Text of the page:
Large shareholder groups of Hengtai Securities Co., Ltd (HKG:1476) have power over the company. Generally speaking, as a company grows, institutions increase their ownership. Conversely, insiders often decrease their ownership over time. We also tend to see a decline in insider participation in companies that were previously public.
Hengtai Securities has a market capitalization of HK$7.2 billion, so we expect some institutional investors to have taken notice of the stock. Our analysis of societal ownership below shows that institutions own shares in society. Let’s dig deeper into each type of owner to learn more about Hengtai Securities.
See our latest analysis for Hengtai Securities
What does institutional ownership tell us about Hengtai securities?
Institutional investors typically compare their own returns to the returns of a commonly tracked index. They therefore generally consider buying larger companies that are included in the relevant benchmark.
As you can see, institutional investors hold a sizeable share of Hengtai Securities. This suggests some credibility with professional investors. But we cannot rely solely on this fact since institutions sometimes make bad investments, like everyone else. If multiple institutions change their minds on a stock at the same time, you could see the stock price drop quickly. So it is worth checking the earnings history of Hengtai Securities below. Of course, the future is what really matters.
We note that hedge funds have no significant investment in Hengtai Securities. Baotou Huazi Industry Co., Ltd is currently the largest shareholder, with 12% of the outstanding shares. In comparison, the second and third shareholders hold approximately 8.1% and 6.0% of the shares.
A closer look at our ownership data shows that the top 7 shareholders collectively own less than half of the ledger, suggesting a large group of small shareholders where no single shareholder has a majority.
Institutional ownership research is a good way to assess and filter the expected performance of a stock. The same can be obtained by studying the feelings of the analyst. Our information suggests there is no analyst coverage of the stock, so it is likely little known.
Insider Ownership of Hengtai Securities
The definition of company insiders can be subjective and varies from jurisdiction to jurisdiction. Our data reflects individual insiders, capturing at least board members. The management of the company runs the company, but the CEO will answer to the board of directors, even if he is a member of it.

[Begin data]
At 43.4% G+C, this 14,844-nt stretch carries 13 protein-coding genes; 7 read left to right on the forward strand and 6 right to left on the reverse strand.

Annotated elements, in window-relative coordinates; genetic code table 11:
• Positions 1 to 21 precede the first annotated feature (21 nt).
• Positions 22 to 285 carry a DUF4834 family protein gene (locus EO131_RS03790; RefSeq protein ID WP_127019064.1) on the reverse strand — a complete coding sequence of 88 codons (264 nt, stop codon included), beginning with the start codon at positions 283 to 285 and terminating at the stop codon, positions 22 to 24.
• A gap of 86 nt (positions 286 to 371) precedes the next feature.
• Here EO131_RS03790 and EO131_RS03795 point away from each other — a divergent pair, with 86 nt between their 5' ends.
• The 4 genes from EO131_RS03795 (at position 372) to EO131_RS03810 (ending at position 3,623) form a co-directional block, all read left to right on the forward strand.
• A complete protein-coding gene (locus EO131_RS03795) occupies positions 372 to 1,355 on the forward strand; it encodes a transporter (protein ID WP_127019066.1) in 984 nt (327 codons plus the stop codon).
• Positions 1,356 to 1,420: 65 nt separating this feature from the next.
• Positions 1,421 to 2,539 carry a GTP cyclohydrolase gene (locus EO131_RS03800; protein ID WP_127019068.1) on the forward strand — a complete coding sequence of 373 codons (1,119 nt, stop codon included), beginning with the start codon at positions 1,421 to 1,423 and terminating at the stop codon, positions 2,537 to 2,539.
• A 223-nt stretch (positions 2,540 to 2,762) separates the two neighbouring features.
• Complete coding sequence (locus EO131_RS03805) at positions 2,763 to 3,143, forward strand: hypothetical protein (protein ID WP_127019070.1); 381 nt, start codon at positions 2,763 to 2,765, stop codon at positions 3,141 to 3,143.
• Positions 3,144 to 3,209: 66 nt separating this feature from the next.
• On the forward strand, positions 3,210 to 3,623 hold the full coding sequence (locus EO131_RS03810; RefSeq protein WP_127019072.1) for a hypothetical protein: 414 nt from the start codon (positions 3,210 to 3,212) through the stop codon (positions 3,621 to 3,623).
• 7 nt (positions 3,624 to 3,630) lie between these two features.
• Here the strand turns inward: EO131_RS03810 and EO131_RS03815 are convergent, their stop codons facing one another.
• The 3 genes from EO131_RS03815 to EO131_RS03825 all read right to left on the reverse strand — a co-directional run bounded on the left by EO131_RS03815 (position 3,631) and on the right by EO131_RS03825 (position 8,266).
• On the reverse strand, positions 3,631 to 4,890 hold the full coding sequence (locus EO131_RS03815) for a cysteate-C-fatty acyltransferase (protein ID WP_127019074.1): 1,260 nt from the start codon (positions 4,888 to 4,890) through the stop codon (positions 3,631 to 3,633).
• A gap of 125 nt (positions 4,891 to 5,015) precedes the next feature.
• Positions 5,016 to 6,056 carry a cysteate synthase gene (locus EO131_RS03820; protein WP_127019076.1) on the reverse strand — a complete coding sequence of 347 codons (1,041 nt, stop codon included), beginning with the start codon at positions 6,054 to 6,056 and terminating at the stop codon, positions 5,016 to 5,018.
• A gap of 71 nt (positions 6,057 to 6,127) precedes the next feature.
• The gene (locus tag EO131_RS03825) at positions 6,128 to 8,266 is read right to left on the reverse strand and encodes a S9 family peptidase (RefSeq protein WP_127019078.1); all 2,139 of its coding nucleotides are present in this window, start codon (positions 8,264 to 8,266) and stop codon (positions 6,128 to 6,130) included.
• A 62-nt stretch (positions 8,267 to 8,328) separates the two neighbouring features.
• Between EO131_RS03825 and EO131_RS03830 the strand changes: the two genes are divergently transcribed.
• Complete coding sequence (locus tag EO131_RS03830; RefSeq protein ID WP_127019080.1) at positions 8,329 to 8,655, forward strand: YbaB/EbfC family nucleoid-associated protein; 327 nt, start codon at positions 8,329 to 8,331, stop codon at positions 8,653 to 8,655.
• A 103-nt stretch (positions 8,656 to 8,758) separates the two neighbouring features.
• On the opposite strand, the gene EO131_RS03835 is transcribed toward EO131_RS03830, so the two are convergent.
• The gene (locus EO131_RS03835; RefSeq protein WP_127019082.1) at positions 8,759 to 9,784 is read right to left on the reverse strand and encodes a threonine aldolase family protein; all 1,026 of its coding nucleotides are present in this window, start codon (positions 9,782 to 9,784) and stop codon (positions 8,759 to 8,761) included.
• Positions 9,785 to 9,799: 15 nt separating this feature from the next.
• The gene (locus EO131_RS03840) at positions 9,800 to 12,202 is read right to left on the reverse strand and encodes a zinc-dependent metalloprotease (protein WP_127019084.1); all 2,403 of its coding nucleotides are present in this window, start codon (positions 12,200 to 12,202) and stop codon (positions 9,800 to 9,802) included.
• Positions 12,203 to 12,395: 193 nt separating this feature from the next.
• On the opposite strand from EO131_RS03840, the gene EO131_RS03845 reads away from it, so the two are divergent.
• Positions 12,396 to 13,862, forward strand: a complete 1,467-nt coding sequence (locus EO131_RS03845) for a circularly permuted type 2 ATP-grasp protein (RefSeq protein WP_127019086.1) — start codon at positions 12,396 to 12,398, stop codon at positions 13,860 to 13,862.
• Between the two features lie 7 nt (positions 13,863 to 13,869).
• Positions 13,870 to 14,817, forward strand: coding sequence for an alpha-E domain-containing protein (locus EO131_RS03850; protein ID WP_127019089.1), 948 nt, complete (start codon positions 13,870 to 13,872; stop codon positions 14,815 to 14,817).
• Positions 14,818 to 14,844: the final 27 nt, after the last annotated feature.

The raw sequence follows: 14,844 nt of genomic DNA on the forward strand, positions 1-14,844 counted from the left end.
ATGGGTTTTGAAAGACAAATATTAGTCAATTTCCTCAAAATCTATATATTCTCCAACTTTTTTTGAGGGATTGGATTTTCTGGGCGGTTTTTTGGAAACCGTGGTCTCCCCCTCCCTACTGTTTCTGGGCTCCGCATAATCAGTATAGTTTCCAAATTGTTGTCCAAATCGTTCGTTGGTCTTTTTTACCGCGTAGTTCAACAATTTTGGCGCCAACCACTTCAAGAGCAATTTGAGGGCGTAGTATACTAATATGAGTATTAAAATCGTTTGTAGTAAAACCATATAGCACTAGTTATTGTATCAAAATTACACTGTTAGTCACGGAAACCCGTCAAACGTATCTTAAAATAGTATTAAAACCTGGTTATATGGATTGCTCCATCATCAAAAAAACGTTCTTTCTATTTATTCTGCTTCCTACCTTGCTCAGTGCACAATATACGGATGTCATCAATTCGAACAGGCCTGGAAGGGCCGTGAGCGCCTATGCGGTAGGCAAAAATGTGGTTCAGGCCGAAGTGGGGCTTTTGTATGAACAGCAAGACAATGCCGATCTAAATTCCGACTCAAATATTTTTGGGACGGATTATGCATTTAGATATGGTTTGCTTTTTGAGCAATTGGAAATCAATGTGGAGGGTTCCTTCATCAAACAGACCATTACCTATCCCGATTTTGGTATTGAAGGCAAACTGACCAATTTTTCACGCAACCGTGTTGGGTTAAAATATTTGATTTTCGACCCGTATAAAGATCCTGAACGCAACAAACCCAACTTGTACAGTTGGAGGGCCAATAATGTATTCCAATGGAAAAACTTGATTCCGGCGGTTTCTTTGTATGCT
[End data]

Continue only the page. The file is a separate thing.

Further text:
I generally consider insider ownership to be a good thing. However, there are times when it is more difficult for other shareholders to hold the board accountable for decisions.
Our data does not allow us to confirm that the members of the board of directors personally hold shares. It is rare to see such a low level of personal ownership among the board (and our data may be incomplete). Concerned investors should check here whether insiders have sold or bought.
General public property
The general public, including retail investors, owns 58% of Hengtai Securities. This level of ownership gives mainstream investors some power to influence key policy decisions such as board composition, executive compensation, and dividend payout ratio.
Private Company Ownership
It seems that private companies own 25% of the shares of Hengtai Securities. It might be worth exploring this further. If related parties, such as insiders, have an interest in any of these private companies, this should be disclosed in the annual report. Private companies may also have a strategic interest in the company.
Ownership of a public company
It seems to us that public companies own 12% of Hengtai Securities. We cannot be sure, but it is quite possible that it is a strategic issue. Businesses can be similar or work together.
I find it very interesting to see who exactly owns a company. But to really get insight, we also need to consider other information. To do this, you need to find out about the 4 warning signs we spotted some with Hengtai Securities (including 1 that is potentially serious).
Sure, you might find a fantastic investment by looking elsewhere. So take a look at this free list of interesting companies.
NB: The figures in this article are calculated using trailing twelve month data, which refers to the 12 month period ending on the last day of the month in which the financial statements are dated. This may not be consistent with the annual report figures for the full year.
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This Simply Wall St article is general in nature. We provide commentary based on historical data and analyst forecasts only using unbiased methodology and our articles are not intended to be financial advice. It is not a recommendation to buy or sell stocks and does not take into account your objectives or financial situation. Our goal is to bring you targeted long-term analysis based on fundamental data. Note that our analysis may not take into account the latest announcements from price-sensitive companies or qualitative materials. Simply Wall St has no position in the stocks mentioned.